Twitter Buttons

Sunday, October 23, 2011

ICS/NIMS Ten Years After 9/11….What Have We Really Learned?

Source: @USABeReady
Posted on September 25, 2011 by Airplane1964

As of this writing, fourteen days ago, our country remembered 9/11 and those who died on that day. Those terrible events ushered in what we now referred to as NIMS (the National Incident Management System). As those of us in the business know, the foundation of NIMS is the Incident Command System (ICS). Over the past 10 years, billions (yes BILLIONS) of dollars have been spent through the use of grant funds to teach ICS and NIMS to communities from Indian Reservations to New York City, as well as equipping and training emergency personnel to respond to various types of emergencies. These funds have helped the smallest volunteer fire departments or “Mayberry” size police departments to the so-call big city career departments. But what have we really learned over these past ten years? Have departments truly embraced the ICS/NIMS concepts? The answer to that yes and no.

The basic principle of NIMS is to have a nationally accepted and adopted incident management system that all departments and agencies will abide by so when other agencies (on a mutual aid or EMAC, Emergency Management Assistance Compact, request) arrive to assist the stricken department, everyone will be speaking from the same sheet of music. The fourteen essential features of ICS includes: 1) Common Terminology, 2) Modular Organization, 3) Management by Objectives, 4) Reliance on an Incident Action Plan (IAP), 5) Chain of Command and Unity of Command, 6) Unified Command, 7) Manageable Span of Control, Pre-Designated Incident Locations and Facilities, 9) Resources Management, 10) Information and Intelligence Management, 11) Integrated Communications, 12) Transfer of Command, 13) Accountability, and 14) Deployment. Let’s be honest with ourselves….are departments truly adhering to these principles? Do you want the truth or a lie?

You may say, “Ken, where is your proof that ALL departments receiving federal grant funds are not following these principles?” I submit to you the NIOSH reports on firefighter deaths over the past ten years and you will see several recurring themes: 1) Accountability Issues, 2) Communication Issues, 3) Failure to establish or abide by ICS practices, and 4) Failure of Command to COMMAND.

“What else do you have Ken?!” Well, common terminology and cleared text (no ten codes) are both ICS principles. But I submit to you recorded radio communications on YouTube or other web sites. Many departments (including some “big city” departments) are still using ten codes.

“Okay Ken”, you say, “let’s not bad mouth departments who lost members.” If that is what you are thinking as you are reading this article, you are so wrong. I am merely pointing out that after years of training and billions of dollars, we are still losing or severely injuring people during emergency operations for the same reasons. Isn’t that enough to bring it to people’s attention?

Recently, I was at the scene of a large apartment building fire in the jurisdiction of a major Louisiana fire department. During that incident, the fire department never established a Rapid Intervention Team, never maintained accountability of the firefighters on the scene, never established and maintained an incident command post, numerous units on the scene used the word “Command” when communicating to the Incident Commander, and sides around the building were identified contrary to how all other departments in that particular parish (county) identified sides of a building. Again, this department has received training in ICS and NIMS (and grant funds) but yet they failed to adhere to the basic fundamentals of ICS during this major fire. I believe that this is not an isolated incident but a common occurrence around the country. And this is not only a fire department issue. If you listen to most police department or 911 EMS department radio communications you will most likely find the same problems exist or are worst.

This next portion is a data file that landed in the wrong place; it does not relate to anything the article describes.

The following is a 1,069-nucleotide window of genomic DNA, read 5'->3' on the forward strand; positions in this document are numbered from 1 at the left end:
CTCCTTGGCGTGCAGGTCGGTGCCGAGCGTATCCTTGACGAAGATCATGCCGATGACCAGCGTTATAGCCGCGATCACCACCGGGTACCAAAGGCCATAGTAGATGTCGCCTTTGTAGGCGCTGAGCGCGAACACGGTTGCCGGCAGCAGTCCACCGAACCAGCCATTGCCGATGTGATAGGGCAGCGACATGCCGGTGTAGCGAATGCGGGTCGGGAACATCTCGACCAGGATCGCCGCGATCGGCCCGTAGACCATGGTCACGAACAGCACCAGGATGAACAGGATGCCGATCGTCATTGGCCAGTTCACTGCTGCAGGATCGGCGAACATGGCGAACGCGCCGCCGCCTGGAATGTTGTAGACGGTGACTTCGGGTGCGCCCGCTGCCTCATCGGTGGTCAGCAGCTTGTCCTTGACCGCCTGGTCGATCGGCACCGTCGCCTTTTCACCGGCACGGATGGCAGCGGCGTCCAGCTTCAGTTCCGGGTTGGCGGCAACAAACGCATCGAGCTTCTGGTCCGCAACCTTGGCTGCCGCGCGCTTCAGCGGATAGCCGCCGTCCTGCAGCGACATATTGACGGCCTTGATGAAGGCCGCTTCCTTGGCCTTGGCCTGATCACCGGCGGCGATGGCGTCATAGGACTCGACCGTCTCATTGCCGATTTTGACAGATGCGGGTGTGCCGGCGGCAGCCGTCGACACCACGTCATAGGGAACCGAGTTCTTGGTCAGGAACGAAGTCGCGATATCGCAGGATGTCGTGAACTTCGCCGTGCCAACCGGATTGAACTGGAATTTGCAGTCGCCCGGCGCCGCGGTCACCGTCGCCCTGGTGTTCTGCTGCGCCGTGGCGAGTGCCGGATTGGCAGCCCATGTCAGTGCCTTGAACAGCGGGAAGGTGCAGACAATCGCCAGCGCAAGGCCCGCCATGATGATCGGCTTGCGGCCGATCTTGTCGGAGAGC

“So why are you bringing this up? What is the point of this article?”, you are asking. Ten years after 9/11 and all the money that has been spent on training, can someone (anyone) explain to me why are we still losing people for the same contributing factors? Additionally, why during our country’s budget problems, are federal grant funds still being sent to departments that fail to adhere to ICS/NIMS principles? Is that not rewarding departments for their bad behavior?

It is time to make a change public safety departments. It is time to let go of historical operational practices (“this is the way we have always done it”) and adhere to the principles and practices of the Incident Command System and the National Incident Management System. If your department or agency has failed to do so, what will be your excuse if the next Line of Duty Death occurs in your department and it is faulted by NIOSH for some of the failures noted here? What are you going to say to the family members of the person who gave their life in the line of duty? If a contributing reason why this individual died was because of the lack of Accountability, Safety Officer, Communications, or Command, there is nothing that you can say. Nothing at all.

“Insanity: doing the same thing over and over again and expecting different results.” Attributed to different people.

Original Sorce: Link -
Reference: Fire Fighter Fatality Investigation Report IS-100 Incident Command Systems (ICS) 100 Training Lesson 2 ICS Features and Principles

Twitter links

****REMINDER**** Every fire has the ability to be catastrophic. The wildland fire management environment has profoundly changed. Growing numbers of communities, across the nation, are experiencing longer fire seasons; more frequent, bigger, and more severe, fires are a real threat. Be careful with all campfires and equipment.
View blog top tags